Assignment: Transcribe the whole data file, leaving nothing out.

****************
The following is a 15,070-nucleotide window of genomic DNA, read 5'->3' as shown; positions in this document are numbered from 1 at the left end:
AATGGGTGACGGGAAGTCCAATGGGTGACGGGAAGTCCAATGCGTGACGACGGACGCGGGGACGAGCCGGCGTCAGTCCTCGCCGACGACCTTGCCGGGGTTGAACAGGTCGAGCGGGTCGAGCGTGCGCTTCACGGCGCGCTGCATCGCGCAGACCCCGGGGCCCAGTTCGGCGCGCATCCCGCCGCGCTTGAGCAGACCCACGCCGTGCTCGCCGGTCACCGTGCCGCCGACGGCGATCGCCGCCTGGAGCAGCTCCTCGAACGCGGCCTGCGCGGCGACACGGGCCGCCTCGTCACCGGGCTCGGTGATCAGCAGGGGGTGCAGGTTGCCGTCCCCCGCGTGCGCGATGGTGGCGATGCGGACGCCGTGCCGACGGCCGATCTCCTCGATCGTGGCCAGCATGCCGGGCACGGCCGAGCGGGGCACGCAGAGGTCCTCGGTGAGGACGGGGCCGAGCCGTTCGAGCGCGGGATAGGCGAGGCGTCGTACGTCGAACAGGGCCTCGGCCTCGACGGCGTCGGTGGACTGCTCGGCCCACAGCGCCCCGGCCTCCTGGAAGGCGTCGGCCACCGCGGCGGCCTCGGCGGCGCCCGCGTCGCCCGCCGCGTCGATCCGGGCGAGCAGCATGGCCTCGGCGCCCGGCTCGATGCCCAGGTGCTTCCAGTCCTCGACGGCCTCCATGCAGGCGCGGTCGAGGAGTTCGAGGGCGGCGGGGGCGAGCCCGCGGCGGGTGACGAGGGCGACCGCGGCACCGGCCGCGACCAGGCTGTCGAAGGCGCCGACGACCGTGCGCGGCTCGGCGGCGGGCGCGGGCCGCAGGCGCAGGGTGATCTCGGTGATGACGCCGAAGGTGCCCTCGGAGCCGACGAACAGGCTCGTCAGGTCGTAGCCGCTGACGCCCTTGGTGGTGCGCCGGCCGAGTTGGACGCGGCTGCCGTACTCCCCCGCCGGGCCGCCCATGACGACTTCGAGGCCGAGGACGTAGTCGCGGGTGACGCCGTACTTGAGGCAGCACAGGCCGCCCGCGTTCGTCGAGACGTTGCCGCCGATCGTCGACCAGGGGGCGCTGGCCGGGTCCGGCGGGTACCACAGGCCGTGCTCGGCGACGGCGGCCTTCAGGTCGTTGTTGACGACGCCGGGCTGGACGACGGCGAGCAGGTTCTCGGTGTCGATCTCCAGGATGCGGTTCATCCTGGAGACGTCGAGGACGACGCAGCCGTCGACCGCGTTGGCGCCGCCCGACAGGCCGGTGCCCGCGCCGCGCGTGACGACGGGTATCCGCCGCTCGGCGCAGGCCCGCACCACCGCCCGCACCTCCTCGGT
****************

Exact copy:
The following is a 15,070-nucleotide window of genomic DNA, read 5'->3' as shown; positions in this document are numbered from 1 at the left end:
AATGGGTGACGGGAAGTCCAATGGGTGACGGGAAGTCCAATGCGTGACGACGGACGCGGGGACGAGCCGGCGTCAGTCCTCGCCGACGACCTTGCCGGGGTTGAACAGGTCGAGCGGGTCGAGCGTGCGCTTCACGGCGCGCTGCATCGCGCAGACCCCGGGGCCCAGTTCGGCGCGCATCCCGCCGCGCTTGAGCAGACCCACGCCGTGCTCGCCGGTCACCGTGCCGCCGACGGCGATCGCCGCCTGGAGCAGCTCCTCGAACGCGGCCTGCGCGGCGACACGGGCCGCCTCGTCACCGGGCTCGGTGATCAGCAGGGGGTGCAGGTTGCCGTCCCCCGCGTGCGCGATGGTGGCGATGCGGACGCCGTGCCGACGGCCGATCTCCTCGATCGTGGCCAGCATGCCGGGCACGGCCGAGCGGGGCACGCAGAGGTCCTCGGTGAGGACGGGGCCGAGCCGTTCGAGCGCGGGATAGGCGAGGCGTCGTACGTCGAACAGGGCCTCGGCCTCGACGGCGTCGGTGGACTGCTCGGCCCACAGCGCCCCGGCCTCCTGGAAGGCGTCGGCCACCGCGGCGGCCTCGGCGGCGCCCGCGTCGCCCGCCGCGTCGATCCGGGCGAGCAGCATGGCCTCGGCGCCCGGCTCGATGCCCAGGTGCTTCCAGTCCTCGACGGCCTCCATGCAGGCGCGGTCGAGGAGTTCGAGGGCGGCGGGGGCGAGCCCGCGGCGGGTGACGAGGGCGACCGCGGCACCGGCCGCGACCAGGCTGTCGAAGGCGCCGACGACCGTGCGCGGCTCGGCGGCGGGCGCGGGCCGCAGGCGCAGGGTGATCTCGGTGATGACGCCGAAGGTGCCCTCGGAGCCGACGAACAGGCTCGTCAGGTCGTAGCCGCTGACGCCCTTGGTGGTGCGCCGGCCGAGTTGGACGCGGCTGCCGTACTCCCCCGCCGGGCCGCCCATGACGACTTCGAGGCCGAGGACGTAGTCGCGGGTGACGCCGTACTTGAGGCAGCACAGGCCGCCCGCGTTCGTCGAGACGTTGCCGCCGATCGTCGACCAGGGGGCGCTGGCCGGGTCCGGCGGGTACCACAGGCCGTGCTCGGCGACGGCGGCCTTCAGGTCGTTGTTGACGACGCCGGGCTGGACGACGGCGAGCAGGTTCTCGGTGTCGATCTCCAGGATGCGGTTCATCCTGGAGACGTCGAGGACGACGCAGCCGTCGACCGCGTTGGCGCCGCCCGACAGGCCGGTGCCCGCGCCGCGCGTGACGACGGGTATCCGCCGCTCGGCGCAGGCCCGCACCACCGCCCGCACCTCCTCGGT